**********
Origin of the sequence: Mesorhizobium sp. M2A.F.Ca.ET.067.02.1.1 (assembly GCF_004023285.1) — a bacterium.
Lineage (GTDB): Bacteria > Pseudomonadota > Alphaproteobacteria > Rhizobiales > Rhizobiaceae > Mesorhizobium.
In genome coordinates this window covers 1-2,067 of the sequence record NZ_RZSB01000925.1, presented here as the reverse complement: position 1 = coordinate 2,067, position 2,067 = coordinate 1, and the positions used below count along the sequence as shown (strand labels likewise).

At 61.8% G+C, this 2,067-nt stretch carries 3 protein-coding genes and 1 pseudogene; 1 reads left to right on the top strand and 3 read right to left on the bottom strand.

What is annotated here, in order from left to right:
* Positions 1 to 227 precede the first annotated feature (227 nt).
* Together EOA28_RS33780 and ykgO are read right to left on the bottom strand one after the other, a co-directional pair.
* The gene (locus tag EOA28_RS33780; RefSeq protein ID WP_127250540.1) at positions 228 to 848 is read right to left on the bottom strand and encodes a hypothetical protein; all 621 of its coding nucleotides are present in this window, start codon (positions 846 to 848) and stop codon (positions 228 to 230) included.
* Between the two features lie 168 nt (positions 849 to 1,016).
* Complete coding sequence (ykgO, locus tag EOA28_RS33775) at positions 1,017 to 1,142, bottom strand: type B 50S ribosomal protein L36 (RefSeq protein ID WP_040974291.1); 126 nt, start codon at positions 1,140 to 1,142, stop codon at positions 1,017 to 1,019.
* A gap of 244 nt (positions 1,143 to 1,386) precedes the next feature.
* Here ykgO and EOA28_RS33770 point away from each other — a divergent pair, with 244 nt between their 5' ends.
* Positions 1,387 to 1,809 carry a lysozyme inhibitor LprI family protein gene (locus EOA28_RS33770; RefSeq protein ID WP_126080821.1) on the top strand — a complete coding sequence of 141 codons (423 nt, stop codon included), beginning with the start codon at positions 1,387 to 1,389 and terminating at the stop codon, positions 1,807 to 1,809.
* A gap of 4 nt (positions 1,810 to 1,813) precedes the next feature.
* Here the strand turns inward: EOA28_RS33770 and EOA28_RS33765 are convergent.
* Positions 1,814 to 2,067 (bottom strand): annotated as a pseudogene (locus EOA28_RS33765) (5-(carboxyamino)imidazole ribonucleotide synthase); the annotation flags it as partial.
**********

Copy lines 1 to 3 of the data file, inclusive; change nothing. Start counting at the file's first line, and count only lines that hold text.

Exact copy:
Origin of the sequence: Mesorhizobium sp. M2A.F.Ca.ET.067.02.1.1 (assembly GCF_004023285.1) — a bacterium.
Lineage (GTDB): Bacteria > Pseudomonadota > Alphaproteobacteria > Rhizobiales > Rhizobiaceae > Mesorhizobium.
In genome coordinates this window covers 1-2,067 of the sequence record NZ_RZSB01000925.1, presented here as the reverse complement: position 1 = coordinate 2,067, position 2,067 = coordinate 1, and the positions used below count along the sequence as shown (strand labels likewise).